added].27

Besides betraying a rather patronizing view of the German leadership, Churchill consistently displayed a very instrumental approach to enemy prisoners as assets to be exploited rather than individuals inherently entitled to respect. In his time heading the navy, he even considered plans to employ German prisoners as de facto human shields to protect British hospital ships from attacks during naval operations in Narvik, Norway.28 In this context Churchill appears to have been less worried about possible retaliation, since the British navy had the upper hand at sea and there were few British naval prisoners at the time. Once he became prime minister not long after, however, Churchill needed to take into account the impact of prisoner abuse on the armed forces as a whole, and in particular public pressures over the safety of British troops now in enemy captivity.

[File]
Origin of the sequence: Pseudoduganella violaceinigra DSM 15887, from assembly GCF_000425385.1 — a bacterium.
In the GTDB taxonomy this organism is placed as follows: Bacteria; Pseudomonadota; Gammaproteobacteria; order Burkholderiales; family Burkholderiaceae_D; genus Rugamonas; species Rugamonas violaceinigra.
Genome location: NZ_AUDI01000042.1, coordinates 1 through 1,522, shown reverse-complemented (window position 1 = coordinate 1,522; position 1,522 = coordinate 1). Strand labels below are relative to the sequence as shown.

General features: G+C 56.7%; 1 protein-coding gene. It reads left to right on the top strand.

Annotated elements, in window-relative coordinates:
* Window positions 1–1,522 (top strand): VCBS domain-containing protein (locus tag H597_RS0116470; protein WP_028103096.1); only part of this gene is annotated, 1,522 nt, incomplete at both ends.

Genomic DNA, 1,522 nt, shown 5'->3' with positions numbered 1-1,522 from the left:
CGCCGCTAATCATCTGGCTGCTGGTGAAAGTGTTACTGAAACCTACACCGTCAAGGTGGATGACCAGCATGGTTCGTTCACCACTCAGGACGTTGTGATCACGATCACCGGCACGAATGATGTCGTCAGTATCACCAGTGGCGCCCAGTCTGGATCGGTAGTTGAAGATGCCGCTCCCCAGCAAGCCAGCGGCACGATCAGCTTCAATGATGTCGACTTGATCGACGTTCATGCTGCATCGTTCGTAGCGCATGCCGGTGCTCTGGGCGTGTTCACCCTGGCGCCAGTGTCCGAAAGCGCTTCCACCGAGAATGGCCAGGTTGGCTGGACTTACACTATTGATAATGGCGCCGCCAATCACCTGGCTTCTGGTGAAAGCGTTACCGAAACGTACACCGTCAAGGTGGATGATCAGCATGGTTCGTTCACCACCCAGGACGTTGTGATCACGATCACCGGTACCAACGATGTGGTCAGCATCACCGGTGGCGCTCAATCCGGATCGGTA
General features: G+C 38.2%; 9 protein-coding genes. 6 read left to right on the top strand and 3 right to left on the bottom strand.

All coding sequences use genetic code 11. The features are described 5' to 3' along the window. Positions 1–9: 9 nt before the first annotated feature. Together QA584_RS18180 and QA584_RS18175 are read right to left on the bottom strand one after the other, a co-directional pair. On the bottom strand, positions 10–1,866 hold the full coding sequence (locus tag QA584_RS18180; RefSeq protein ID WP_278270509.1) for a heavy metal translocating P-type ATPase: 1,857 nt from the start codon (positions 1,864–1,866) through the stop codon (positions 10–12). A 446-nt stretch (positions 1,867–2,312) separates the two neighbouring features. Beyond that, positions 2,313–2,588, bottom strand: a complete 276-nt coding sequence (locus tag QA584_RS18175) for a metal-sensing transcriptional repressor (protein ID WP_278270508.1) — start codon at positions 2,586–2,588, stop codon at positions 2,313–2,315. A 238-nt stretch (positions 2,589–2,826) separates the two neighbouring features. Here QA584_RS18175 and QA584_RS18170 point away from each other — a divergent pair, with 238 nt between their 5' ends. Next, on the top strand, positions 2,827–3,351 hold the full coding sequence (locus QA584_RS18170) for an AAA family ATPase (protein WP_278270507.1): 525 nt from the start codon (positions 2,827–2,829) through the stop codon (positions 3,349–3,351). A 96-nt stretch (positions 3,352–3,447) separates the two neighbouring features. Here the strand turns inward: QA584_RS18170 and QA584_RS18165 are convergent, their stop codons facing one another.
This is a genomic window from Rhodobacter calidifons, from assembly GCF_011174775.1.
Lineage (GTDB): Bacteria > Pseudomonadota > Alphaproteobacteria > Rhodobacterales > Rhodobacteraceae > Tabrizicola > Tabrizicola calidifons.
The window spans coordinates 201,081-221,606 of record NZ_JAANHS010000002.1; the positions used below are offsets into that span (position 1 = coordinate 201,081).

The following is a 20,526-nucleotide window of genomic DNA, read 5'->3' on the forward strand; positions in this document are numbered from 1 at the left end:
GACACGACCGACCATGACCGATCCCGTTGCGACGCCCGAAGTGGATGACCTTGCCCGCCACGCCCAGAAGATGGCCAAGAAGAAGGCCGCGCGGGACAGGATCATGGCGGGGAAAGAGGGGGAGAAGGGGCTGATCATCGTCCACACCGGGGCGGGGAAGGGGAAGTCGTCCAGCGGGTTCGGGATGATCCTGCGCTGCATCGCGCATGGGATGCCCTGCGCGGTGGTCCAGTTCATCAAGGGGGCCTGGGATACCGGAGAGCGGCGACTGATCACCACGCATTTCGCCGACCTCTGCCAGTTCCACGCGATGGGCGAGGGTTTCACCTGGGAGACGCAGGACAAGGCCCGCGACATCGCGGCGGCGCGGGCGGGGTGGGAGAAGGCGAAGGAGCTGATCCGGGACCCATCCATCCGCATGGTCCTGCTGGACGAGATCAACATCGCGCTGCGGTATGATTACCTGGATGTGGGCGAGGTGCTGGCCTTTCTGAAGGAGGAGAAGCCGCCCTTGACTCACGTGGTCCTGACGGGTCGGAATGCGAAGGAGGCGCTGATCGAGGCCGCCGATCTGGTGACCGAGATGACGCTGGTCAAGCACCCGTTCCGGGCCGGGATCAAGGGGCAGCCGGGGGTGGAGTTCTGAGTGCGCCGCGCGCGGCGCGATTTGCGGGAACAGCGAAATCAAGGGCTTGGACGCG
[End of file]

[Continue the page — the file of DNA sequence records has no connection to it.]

Despite personal views on the relative worth (or lack thereof) of enemy prisoners, it is important to note the British prime minister would come to lean heavily in the direction of restraint when dealing with prisoners. The reluctance of engaging in abuses either directly or by proxy through allies appears driven less by norms-based convictions but more by reasons related to concerns over retaliation as expected by an institutional account. Although Churchill was tempted to exact some revenge against Italy over the FFL executions, there was a palpable fear among the members of the COS Committee that any violation would result in retaliation against the more than fifty thousand British prisoners already held by the Axis powers.29 Continued good conduct by Britain toward prisoners in this case appears to have been more the result of instrumental considerations over the safety of British troops already held behind enemy lines rather than any inherent concern for the rights of Axis prisoners as an end in itself.